MISS MADISON Archives
In the early 19th century, the first American ice yacht designers tested their ideas near Poughkeepsie, New York, giving rise to the Hudson River style of Stern-Steerer iceboat. Eighty years later, William Bernard, owner of a boat livery on Gorham Street on Lake Mendota refined the Hudson River design and named it after the city where he had grown up.
Many Madison-style iceboats came out of the Bernard Boathouse, winning prestigious ice yachting titles such as the Hearst, Stuart, and Northwest. Eventually, the Hudson River style became more popular, and William and his son, Carl, built the last Madison-style iceboat in 1927, naming her MISS MADISON. MISS MADISON actively raced with the Four Lakes Ice Yacht Club. She also competed in the Northwest Regatta and for a famed trophy donated by newspaperman Randolph Hearst. Newspaper accounts and captions from the Bernard scrapbooks mention her skippers as Carl Bernard, Herb Teztlaff, and William Van Keulen. Carl Bernard stated that MISS MADISON “was the best hull ever built” in an interview on tape in the Wisconsin Historical Society archives.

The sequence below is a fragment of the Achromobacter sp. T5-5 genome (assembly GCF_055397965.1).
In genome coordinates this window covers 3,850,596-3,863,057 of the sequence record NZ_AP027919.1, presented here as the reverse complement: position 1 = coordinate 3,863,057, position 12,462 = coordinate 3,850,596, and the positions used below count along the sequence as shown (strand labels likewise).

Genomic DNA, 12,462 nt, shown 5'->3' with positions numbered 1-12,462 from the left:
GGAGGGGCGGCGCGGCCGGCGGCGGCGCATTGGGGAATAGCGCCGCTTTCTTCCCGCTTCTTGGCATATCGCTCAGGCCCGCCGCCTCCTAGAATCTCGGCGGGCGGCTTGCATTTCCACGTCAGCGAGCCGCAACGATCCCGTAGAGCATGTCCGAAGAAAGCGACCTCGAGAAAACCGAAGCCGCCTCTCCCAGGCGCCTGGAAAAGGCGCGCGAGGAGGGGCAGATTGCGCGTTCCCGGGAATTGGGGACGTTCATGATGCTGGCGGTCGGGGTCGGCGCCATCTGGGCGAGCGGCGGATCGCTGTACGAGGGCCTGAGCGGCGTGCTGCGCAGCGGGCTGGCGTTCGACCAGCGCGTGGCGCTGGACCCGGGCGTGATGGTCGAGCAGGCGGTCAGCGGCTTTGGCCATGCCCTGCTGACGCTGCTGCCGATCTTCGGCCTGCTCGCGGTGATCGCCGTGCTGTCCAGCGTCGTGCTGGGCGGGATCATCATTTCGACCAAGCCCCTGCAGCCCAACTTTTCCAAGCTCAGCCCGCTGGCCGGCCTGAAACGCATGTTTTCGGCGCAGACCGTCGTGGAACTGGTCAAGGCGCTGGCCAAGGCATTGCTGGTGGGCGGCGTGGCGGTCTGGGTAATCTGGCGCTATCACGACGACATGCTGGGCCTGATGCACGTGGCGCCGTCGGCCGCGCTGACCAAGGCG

The Bleck family of Monona, WI, bought her sometime between 1940 and the 1980s. Mari Ann Lichtfeld purchased her from the Blecks to surprise her husband, Richard Lichtfeld. Lichtfeld strived to keep her in period condition, which is unusual because most iceboat owners refashion vintage crafts with modern hardware. Lichtfeld and his kids would play hooky from work and school to take advantage of a perfect ice-sailing day on Lake Monona.
MISS MADISON is one of the best-preserved Madison- style ice yachts in existence, thanks to the efforts of her late owner, Richard Lichtfeld.
Mari Ann Lichtfeld donated MISS MADISON to the Iceboat Foundation this week. She’s now safely stored indoors, like she was at the Lichtfeld shop, with MARY B. Thanks to the Lichtfeld family for donating this piece of history.